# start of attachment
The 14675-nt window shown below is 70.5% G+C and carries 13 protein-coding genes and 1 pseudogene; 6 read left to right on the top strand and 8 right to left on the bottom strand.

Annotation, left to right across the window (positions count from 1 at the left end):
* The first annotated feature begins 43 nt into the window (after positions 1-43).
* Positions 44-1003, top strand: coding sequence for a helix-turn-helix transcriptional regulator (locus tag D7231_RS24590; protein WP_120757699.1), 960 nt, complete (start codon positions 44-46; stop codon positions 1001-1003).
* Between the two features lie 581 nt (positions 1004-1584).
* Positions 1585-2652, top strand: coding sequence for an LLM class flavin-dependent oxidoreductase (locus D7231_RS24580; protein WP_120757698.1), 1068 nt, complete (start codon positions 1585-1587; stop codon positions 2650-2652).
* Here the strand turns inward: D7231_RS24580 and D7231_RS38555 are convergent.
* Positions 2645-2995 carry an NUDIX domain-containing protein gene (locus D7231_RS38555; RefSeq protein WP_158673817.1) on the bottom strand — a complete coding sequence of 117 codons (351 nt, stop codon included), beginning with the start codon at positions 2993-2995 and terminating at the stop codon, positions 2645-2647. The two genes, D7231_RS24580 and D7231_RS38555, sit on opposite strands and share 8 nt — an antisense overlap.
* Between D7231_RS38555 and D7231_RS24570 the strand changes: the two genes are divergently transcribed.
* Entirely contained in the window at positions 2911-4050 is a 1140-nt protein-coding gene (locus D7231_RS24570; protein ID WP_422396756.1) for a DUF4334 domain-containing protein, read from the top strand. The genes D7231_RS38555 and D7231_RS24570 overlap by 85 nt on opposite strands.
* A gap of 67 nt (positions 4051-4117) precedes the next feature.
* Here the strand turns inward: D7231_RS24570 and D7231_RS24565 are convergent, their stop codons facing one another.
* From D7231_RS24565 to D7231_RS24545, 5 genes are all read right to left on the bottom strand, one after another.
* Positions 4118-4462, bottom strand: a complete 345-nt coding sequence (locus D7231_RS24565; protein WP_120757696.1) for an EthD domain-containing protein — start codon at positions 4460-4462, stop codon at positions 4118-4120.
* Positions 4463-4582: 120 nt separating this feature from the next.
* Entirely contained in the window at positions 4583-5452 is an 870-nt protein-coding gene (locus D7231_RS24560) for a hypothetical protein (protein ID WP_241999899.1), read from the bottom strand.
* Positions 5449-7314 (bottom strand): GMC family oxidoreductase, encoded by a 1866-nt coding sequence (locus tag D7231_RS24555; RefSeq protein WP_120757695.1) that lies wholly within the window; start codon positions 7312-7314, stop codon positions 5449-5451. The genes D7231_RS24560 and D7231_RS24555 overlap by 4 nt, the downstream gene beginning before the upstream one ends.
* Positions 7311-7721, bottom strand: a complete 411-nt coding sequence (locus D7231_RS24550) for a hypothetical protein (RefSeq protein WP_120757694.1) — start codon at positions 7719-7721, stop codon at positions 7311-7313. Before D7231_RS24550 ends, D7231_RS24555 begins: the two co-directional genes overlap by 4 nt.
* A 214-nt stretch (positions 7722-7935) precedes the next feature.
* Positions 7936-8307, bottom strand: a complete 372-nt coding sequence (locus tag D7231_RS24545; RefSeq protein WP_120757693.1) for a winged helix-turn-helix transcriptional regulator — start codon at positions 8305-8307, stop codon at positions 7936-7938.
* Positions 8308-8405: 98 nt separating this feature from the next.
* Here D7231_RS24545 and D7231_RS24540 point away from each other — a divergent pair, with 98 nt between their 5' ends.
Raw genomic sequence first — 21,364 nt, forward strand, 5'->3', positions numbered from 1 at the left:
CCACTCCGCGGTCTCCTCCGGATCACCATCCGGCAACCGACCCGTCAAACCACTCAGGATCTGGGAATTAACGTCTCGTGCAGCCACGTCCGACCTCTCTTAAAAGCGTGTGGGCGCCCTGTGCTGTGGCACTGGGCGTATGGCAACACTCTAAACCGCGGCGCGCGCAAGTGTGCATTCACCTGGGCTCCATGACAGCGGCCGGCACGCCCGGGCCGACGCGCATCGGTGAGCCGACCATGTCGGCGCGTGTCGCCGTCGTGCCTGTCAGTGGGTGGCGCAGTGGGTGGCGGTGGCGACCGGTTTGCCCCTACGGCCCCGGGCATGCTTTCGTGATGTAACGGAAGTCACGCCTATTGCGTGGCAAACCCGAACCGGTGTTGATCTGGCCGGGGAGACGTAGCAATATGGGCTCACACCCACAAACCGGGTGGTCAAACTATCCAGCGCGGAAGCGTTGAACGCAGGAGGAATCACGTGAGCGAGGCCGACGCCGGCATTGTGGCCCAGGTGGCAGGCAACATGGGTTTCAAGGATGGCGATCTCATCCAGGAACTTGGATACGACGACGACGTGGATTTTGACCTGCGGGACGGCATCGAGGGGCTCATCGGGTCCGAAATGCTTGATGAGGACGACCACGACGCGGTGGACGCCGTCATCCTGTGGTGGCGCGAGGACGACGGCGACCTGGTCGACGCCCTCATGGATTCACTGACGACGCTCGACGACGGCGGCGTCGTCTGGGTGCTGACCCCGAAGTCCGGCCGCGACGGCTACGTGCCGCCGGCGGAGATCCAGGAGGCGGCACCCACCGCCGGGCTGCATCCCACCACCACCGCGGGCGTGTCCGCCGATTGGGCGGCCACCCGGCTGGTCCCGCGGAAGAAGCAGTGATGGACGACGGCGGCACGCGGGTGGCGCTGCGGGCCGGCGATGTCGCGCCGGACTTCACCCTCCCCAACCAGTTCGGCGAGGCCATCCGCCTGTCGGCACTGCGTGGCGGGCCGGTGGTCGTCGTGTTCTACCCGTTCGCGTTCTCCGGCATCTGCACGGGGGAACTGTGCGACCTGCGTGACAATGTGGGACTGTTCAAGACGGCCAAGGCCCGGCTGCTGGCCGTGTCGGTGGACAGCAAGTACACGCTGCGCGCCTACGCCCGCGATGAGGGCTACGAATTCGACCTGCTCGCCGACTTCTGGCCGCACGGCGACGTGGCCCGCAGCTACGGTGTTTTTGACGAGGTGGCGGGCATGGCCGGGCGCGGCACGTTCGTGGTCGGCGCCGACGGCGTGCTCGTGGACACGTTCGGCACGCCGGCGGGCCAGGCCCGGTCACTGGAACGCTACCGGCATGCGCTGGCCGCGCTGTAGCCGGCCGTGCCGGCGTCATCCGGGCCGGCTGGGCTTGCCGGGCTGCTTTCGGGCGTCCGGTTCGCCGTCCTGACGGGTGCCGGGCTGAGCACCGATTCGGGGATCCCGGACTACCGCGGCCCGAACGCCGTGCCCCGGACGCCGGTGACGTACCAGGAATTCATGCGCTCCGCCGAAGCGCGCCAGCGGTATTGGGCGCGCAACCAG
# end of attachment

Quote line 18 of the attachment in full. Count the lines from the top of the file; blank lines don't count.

* Positions 7311-7721, bottom strand: a complete 411-nt coding sequence (locus D7231_RS24550) for a hypothetical protein (RefSeq protein WP_120757694.1) — start codon at positions 7719-7721, stop codon at positions 7311-7313. Before D7231_RS24550 ends, D7231_RS24555 begins: the two co-directional genes overlap by 4 nt.